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Successfully maximizing refunds while ensuring compliance is quite the challenge when you consider the complexities of severance tax—and we’ve seen firsthand that it’s rare for companies to actually take advantage of all the refunds available to them. If you’re unsure of whether or not you’re taking advantage of all the severance tax refunds available when it comes to tax refunds, we suggest revisiting your severance tax strategy—and testing out some of these surefire tactics for extracting the most from your return.

Don’t fall into the trap of oversimplifying severance tax 

We find that companies frequently consider the concept of “severance tax” to be one single requirement, when in reality, the amount of reviews that fall under the umbrella of severance tax is quite significant compared to other indirect taxes. There’s a lot that severance tax encompasses, and companies need to have a rock-solid understanding of how everything works to properly file and receive the different incentives.

Additionally, from a checks and balances perspective, companies may overlook how one filing impacts another. Completing a monthly severance tax return involves considering production reported, state and federal royalty deductions and payments, etc. Quarterly, the state submits data to ensure accurate claims by all entities. Errors at any stage can result in refunds or liabilities.

In conclusion, a thorough grasp of the various refund or return options is crucial, as it directly influences the amount you receive back. Additionally, staying informed about state laws, recent legislation, and relevant stakeholders is equally vital.

Getting a full refund for marketing costs and severance tax requires a multi-pronged approach

Maximizing your severance tax refund and reclaiming marketing costs demands a multifaceted strategy. Start by ensuring eligibility for reduced tax rates for applicable wells. Many companies overlook potential reductions, so thorough exploration of available incentives is essential to minimize your tax burden.

Legislative incentives like marketing costs can decrease your overall tax liability, lowering overall payments. While many companies include third-party costs on their severance tax returns, few include all allowable expenses, resulting in higher taxes. Due to the complexity involved, most operators enlist outside consulting firms to capture these expenses accurately. Reach out to Revenew to explore strategies for managing these costs effectively, enabling monthly real-time severance tax savings.

It pays to be on the lookout for changes to severance tax

Realize also that your approach to severance taxes shouldn’t be set in stone. There are many variables that can change and affect the amount that you owe—or more importantly, the amount that you can get back—including: 

  • Changes to legislation: Because severance tax is handled on a state-by-state basis, it’s possible that new legislation can be proposed or passed in your areas of operation, which could have sweeping repercussions for your severance tax burden. For instance, when the state of Texas approved reduced tax rates for high-cost gas, it initially didn’t seem like it would present a major disruption for severance taxes. However, it quickly turned into the biggest money-maker that severance taxes have ever seen, thanks to details that allowed for reclassifying oil wells to gas wells and then applying for reduced tax rate incentives. With this change, for one operator in the Permian, we successfully negotiated a $20 million refund purely by reclassifying wells.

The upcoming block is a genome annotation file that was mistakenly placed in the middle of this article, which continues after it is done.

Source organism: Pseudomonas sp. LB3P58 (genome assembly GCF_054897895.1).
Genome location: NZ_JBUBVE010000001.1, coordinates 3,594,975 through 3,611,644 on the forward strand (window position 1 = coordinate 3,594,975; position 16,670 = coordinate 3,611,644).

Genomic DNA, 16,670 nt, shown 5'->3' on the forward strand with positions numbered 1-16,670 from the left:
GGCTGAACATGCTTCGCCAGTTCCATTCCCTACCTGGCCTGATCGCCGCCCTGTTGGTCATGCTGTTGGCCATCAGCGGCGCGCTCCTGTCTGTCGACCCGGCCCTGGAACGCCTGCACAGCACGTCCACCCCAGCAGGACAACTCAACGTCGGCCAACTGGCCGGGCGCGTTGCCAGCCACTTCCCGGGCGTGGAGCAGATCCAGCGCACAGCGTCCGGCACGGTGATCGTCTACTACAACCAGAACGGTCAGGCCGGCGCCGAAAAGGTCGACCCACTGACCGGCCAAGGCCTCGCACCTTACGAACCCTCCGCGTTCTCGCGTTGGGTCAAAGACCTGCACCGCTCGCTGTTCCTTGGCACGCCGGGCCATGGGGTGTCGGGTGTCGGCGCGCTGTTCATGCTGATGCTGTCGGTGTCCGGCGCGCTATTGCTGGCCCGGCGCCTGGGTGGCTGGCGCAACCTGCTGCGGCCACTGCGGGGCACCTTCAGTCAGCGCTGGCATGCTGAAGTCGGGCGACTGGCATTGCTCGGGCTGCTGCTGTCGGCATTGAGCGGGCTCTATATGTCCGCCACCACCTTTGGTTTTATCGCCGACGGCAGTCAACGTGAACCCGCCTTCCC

• Variance by state: Aside from legislation differences between states, there are also operating differences between state departments and state comptrollers. In particular, we often see different degrees of expertise and set processes for oil and gas taxes across states, an issue becoming more prominent as operators widen their search for resources into areas that have historically not had such a large oil and gas presence. In West Virginia, we worked with one auditor who had never worked in oil and gas—only coal. This had left our client in a difficult position, where they had needed to step in and provide more of the severance tax knowledge than they felt comfortable with, until we joined the project. 


  • Evolving needs after a merger or acquisition: Finally, there are numerous reasons why an acquisition may require you to revisit your severance tax strategy. Expanding into a new state or resource type are two common ones, but another important one is the need to verify the approach the acquired company had taken with severance tax. Let’s say Company A acquires Company B, which was much smaller and operated in a different state. After the acquisition, Company A needs to make sure there’s no liability, existing risk, or errors that they can recoup on immediately. 


Stay proactive to optimize severance tax refund potential

Navigating the complexities of severance tax and maximizing refund opportunities requires companies to stay on their toes, keeping up-to-date on legislative incentives, conducting thorough analyses of comparative performance, and identifying any and all opportunities for tax incentives. Companies that remained, informed, proactive, and diligent ensures no profit-maximizing opportunity is missed. 

Maximize Your Severance Tax Recovery